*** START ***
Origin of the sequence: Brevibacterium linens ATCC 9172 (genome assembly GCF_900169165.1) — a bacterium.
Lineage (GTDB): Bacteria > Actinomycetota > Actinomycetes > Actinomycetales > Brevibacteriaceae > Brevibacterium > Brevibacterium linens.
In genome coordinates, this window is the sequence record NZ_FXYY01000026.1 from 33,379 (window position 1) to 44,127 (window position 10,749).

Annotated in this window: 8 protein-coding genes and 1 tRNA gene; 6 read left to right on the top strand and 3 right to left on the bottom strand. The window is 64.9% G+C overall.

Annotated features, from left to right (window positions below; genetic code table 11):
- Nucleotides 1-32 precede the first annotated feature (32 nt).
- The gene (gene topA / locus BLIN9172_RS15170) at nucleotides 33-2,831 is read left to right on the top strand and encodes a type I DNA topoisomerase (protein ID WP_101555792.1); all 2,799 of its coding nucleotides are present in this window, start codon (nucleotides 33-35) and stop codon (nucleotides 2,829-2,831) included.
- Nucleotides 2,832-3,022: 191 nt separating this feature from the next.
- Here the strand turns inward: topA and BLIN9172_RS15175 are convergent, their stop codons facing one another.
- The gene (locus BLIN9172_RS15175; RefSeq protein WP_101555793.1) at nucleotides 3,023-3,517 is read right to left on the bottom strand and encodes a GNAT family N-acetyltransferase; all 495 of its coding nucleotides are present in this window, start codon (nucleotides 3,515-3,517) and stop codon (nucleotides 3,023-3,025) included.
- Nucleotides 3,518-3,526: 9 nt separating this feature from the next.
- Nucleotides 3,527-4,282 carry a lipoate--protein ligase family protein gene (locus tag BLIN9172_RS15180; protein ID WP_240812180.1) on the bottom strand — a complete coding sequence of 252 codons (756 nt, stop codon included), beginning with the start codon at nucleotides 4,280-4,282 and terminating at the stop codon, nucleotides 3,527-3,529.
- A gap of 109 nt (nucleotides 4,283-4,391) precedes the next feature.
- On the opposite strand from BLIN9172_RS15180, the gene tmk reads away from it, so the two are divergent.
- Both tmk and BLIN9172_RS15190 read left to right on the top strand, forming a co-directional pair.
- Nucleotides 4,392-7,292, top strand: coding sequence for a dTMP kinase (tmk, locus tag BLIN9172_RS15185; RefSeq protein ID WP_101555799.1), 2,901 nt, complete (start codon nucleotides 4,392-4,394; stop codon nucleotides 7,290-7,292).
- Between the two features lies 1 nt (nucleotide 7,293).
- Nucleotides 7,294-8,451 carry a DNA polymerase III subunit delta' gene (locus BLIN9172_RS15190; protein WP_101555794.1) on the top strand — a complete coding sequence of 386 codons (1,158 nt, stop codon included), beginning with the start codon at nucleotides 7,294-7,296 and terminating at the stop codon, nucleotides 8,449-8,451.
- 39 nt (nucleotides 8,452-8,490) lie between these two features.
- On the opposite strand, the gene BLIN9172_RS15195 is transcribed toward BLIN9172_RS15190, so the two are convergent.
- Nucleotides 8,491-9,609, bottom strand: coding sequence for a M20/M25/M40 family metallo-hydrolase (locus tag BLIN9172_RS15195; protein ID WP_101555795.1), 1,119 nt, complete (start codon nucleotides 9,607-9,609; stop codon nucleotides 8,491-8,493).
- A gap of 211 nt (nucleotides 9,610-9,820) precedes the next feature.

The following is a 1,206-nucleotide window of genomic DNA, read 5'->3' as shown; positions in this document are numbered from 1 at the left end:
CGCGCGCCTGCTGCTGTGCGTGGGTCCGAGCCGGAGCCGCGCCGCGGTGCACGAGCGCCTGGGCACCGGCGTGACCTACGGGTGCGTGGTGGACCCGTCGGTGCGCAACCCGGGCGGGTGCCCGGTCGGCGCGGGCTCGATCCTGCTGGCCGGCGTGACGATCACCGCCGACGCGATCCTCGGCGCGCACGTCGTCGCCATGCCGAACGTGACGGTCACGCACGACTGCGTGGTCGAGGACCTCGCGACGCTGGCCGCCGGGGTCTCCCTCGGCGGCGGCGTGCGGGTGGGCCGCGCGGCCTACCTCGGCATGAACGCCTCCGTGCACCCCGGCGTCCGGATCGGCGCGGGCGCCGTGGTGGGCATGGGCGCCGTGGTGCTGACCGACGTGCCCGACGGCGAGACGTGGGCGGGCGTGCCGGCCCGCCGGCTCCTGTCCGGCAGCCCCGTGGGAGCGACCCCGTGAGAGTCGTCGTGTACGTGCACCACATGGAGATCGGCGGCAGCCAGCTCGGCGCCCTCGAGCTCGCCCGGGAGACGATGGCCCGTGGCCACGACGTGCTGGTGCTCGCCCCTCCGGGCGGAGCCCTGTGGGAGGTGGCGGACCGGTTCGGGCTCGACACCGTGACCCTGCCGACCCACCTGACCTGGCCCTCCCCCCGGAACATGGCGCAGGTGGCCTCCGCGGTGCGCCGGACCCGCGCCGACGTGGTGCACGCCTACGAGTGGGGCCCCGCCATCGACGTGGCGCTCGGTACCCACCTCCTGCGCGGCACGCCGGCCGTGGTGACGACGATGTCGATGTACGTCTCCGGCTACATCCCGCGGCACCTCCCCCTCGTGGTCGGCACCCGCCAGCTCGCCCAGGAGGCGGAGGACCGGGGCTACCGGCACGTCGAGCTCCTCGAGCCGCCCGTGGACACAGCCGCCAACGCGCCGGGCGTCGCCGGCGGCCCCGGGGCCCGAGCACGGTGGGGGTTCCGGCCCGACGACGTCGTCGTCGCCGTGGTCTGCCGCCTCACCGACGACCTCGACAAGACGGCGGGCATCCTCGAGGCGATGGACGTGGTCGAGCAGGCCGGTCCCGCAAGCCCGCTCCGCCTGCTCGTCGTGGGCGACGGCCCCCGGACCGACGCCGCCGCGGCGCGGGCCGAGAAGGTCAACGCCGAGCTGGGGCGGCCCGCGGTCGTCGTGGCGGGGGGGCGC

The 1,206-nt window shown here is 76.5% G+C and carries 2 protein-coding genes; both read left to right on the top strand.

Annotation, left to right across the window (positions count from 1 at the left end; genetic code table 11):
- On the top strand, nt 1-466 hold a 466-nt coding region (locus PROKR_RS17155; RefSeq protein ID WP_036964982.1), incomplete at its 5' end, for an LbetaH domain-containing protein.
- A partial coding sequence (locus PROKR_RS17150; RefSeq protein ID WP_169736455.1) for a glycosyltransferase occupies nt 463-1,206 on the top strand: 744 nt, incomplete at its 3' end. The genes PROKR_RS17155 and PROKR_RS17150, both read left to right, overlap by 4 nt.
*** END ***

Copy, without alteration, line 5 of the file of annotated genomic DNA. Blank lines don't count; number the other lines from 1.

Annotated features, from left to right (window positions below; genetic code table 11):